Triphenylbismuth Difluoride

CAS #:

Linear Formula:


MDL Number:


EC No.:



>98% Triphenylbismuth Dichloride
Pricing > SDS > Data Sheet >

Triphenylbismuth Difluoride Properties (Theoretical)

Compound Formula C18H15BiF2
Molecular Weight 478.295
Appearance White to pale yellow powder or crystals
Melting Point 159 °C
Boiling Point N/A
Density N/A
Solubility in H2O N/A
Storage Temperature 0-10 °C
Exact Mass 478.095 g/mol
Monoisotopic Mass 478.095 g/mol

Triphenylbismuth Difluoride Health & Safety Information

Signal Word Warning
Hazard Statements H315-H319
Hazard Codes Xi
Precautionary Statements P264-P280-P302+P352+P332+P313+P362+P364-P305+P351+P338+P337+P313
Flash Point N/A
RTECS Number N/A
Transport Information NONH for all modes of transport
WGK Germany 3
GHS Pictograms

About Triphenylbismuth Difluoride

Triphenylbismuth Difluoride is one of numerous organometallic compounds sold by American Elements under the trade name AE Organometallics™. Organometallics are useful reagent, catalyst, and precursor materials with applications in thin film deposition, industrial chemistry, pharmaceuticals, LED manufacturing, and others. American Elements supplies Triphenylbismuth Diacetate in most volumes including bulk quantities and also can produce materials to customer specifications. Please request a quote above for more information on pricing and lead time.

Triphenylbismuth Difluoride Synonyms

Triphenylbismuth(III) Difluoride, Dicfluorotriphenylbismuth, Triphenylbismuthine difluoride, Difluoro(triphenyl)bismuth, Ph3BiF2

Chemical Identifiers

Linear Formula (C6H5)3BiF2
MDL Number MFCD00092699
EC No. N/A
Beilstein/Reaxys No. 16(2)598
Pubchem CID 4573913
IUPAC Name difluoro(triphenyl)bismuth
SMILES C1=CC=C(C=C1)[Bi](C2=CC=CC=C2)(C3=CC=CC=C3)(F)F
InchI Identifier InChI=1S/3C6H5.Bi.2FH/c3*1-2-4-6-5-3-1;;;/h3*1-5H;;2*1H/q;;;+2;;/p-2

Packaging Specifications

Typical bulk packaging includes palletized plastic 5 gallon/25 kg. pails, fiber and steel drums to 1 ton super sacks in full container (FCL) or truck load (T/L) quantities. Research and sample quantities and hygroscopic, oxidizing or other air sensitive materials may be packaged under argon or vacuum. Shipping documentation includes a Certificate of Analysis and Safety Data Sheet (SDS). Solutions are packaged in polypropylene, plastic or glass jars up to palletized 440 gallon liquid totes, and 36,000 lb. tanker trucks.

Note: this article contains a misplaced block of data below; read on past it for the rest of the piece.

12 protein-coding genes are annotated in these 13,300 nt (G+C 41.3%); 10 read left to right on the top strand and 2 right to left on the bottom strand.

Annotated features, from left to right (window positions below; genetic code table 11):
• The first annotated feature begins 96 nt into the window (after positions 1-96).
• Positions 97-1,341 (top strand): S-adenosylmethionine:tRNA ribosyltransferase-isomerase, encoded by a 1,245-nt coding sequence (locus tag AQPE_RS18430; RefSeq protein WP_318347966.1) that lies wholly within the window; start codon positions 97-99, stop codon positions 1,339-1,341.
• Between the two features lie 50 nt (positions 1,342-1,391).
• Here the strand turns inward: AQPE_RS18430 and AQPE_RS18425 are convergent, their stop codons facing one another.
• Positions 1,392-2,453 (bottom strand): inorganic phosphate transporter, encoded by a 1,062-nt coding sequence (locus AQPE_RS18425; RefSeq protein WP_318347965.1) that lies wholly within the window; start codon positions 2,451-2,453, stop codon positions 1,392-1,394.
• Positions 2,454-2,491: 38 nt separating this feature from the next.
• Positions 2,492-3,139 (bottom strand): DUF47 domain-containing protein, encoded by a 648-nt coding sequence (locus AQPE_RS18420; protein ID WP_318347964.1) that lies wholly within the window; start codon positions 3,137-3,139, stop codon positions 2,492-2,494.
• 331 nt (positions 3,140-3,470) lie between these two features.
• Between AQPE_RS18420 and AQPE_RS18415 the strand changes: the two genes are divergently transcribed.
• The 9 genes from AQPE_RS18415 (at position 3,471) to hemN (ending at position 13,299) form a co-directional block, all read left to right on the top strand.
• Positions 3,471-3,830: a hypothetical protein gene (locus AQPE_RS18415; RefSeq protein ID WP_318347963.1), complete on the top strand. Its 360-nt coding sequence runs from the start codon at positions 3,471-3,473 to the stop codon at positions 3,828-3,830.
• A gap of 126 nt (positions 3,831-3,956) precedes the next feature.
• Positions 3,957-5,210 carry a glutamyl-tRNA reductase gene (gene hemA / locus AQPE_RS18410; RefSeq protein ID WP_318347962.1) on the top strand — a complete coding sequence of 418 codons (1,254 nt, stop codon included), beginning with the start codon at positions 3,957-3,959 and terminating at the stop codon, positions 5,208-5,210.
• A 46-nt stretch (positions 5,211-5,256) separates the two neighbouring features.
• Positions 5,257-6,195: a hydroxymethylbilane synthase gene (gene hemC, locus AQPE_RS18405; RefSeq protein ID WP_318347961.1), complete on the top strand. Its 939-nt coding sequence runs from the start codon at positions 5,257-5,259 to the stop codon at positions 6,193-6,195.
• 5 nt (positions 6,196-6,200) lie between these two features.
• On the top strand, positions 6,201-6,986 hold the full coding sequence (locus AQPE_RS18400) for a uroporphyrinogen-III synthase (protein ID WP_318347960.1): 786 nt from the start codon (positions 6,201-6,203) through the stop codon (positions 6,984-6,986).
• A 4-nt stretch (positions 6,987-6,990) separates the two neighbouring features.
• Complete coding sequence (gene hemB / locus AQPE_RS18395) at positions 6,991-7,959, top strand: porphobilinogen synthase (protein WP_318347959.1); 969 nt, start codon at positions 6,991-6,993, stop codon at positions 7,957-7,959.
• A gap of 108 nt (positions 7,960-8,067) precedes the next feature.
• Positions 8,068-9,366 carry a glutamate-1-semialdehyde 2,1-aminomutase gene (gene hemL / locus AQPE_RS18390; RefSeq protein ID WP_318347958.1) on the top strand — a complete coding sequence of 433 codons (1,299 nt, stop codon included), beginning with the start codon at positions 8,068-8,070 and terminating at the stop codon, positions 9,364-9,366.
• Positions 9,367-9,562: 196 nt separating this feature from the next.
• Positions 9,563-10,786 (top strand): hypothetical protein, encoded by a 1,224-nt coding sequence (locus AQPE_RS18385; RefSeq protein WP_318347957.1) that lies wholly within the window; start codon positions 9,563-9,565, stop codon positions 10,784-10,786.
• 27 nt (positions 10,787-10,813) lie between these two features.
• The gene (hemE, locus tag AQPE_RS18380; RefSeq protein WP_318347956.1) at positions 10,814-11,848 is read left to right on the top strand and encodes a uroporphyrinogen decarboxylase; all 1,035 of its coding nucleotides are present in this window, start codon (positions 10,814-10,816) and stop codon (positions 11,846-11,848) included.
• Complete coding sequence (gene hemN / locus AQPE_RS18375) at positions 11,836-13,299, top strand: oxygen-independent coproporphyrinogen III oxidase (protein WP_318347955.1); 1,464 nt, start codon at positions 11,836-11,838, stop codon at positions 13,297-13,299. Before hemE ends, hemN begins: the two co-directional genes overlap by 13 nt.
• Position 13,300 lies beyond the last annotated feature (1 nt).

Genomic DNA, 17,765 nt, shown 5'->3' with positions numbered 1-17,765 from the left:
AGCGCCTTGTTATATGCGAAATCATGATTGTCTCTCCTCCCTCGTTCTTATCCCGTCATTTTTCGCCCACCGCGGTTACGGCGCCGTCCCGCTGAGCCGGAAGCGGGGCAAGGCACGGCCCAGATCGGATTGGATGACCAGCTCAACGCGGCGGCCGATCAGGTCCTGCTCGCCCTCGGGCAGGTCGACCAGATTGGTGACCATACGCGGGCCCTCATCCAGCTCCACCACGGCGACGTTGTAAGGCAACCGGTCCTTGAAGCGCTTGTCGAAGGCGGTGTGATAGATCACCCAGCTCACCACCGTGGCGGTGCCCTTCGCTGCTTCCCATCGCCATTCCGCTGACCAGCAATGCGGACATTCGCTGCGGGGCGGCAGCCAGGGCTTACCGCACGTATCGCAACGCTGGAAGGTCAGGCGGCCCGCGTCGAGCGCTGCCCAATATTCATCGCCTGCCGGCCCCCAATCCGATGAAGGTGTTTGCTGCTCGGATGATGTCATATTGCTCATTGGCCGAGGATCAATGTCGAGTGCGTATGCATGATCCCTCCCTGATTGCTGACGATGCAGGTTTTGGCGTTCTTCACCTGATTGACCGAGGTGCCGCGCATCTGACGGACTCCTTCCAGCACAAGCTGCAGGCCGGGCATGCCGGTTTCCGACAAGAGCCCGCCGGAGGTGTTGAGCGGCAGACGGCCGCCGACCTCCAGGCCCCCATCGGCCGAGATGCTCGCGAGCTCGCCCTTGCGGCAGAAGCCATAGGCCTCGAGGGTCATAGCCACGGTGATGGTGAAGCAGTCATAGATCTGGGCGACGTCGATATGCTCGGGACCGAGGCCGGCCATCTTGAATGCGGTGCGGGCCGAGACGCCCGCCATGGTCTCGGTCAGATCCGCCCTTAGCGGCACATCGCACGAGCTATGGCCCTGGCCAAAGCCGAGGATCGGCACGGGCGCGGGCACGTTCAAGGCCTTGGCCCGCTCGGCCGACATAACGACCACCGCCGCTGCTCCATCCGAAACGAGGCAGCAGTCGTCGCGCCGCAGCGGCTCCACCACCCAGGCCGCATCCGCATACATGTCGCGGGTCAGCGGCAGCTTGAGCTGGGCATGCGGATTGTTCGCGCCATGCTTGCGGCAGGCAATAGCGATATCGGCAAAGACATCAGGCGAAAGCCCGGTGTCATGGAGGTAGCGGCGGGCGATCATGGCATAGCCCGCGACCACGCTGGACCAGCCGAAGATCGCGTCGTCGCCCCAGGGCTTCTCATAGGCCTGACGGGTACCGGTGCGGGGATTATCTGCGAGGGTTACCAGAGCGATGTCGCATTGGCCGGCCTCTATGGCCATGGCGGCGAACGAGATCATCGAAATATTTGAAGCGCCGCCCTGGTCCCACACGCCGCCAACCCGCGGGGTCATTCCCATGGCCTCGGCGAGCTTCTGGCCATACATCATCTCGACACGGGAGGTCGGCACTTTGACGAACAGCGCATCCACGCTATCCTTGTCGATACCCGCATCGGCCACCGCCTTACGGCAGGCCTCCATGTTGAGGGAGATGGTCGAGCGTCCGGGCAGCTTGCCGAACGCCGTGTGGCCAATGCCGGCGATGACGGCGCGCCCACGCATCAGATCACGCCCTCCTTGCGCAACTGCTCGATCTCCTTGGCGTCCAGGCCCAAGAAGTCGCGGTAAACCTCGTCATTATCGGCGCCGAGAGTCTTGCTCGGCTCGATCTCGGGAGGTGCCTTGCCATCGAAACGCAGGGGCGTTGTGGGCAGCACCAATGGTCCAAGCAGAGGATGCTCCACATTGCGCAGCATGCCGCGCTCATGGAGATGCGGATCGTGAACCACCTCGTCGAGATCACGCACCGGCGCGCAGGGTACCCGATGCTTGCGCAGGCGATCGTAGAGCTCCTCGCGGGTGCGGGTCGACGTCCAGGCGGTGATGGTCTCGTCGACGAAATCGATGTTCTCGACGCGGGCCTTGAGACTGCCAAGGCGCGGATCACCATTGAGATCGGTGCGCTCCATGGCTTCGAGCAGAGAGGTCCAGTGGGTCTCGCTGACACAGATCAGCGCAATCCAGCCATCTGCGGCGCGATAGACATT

Related Elements


See more Bismuth products. Bismuth (atomic symbol: Bi, atomic number: 83) is a Block P, Group 15, Period 6 element with an atomic radius of 208.98040. The number of electrons in each of Bismuth's shells is 2, 8, 18, 32, 18, 5 and its electron configuration is [Xe] 4f14 5d10 6s2 6p3. Bismuth Bohr ModelThe bismuth atom has a radius of 156 pm and a Van der Waals radius of 207 pm. In its elemental form, bismuth is a silvery white brittle metal. Bismuth is the most diamagnetic of all metals and, with the exception of mercury, its thermal conductivity is lower than any other metal. Elemental BismuthBismuth has a high electrical resistance, and has the highest Hall Effect of any metal (i.e., greatest increase in electrical resistance when placed in a magnetic field). Bismuth is found in bismuthinite and bismite. It is also produced as a byproduct of lead, copper, tin, molybdenum and tungsten extraction. Bismuth was first discovered by Early Man. The name Bismuth originates from the German word 'wissmuth,' meaning white mass.


Fluorine is a Block P, Group 17, Period 2 element. Its electron configuration is [He]2s22p5. The fluorine atom has a covalent radius of 64 pm and its Van der Waals radius is 135 pm. In its elemental form, CAS 7782-41-4, fluorine gas has a pale yellow appearance. Fluorine was discovered by André-Marie Ampère in 1810. It was first isolated by Henri Moissan in 1886.


June 18, 2024
Los Angeles, CA
Each business day American Elements' scientists & engineers post their choice for the most exciting materials science news of the day
Flinders University nanotechnology researchers produce gold nanoparticles (and hydrogen) in water without toxic chemicals

Flinders University nanotechnology researchers produce gold nanoparticles (and hydrogen) in water without toxic chemicals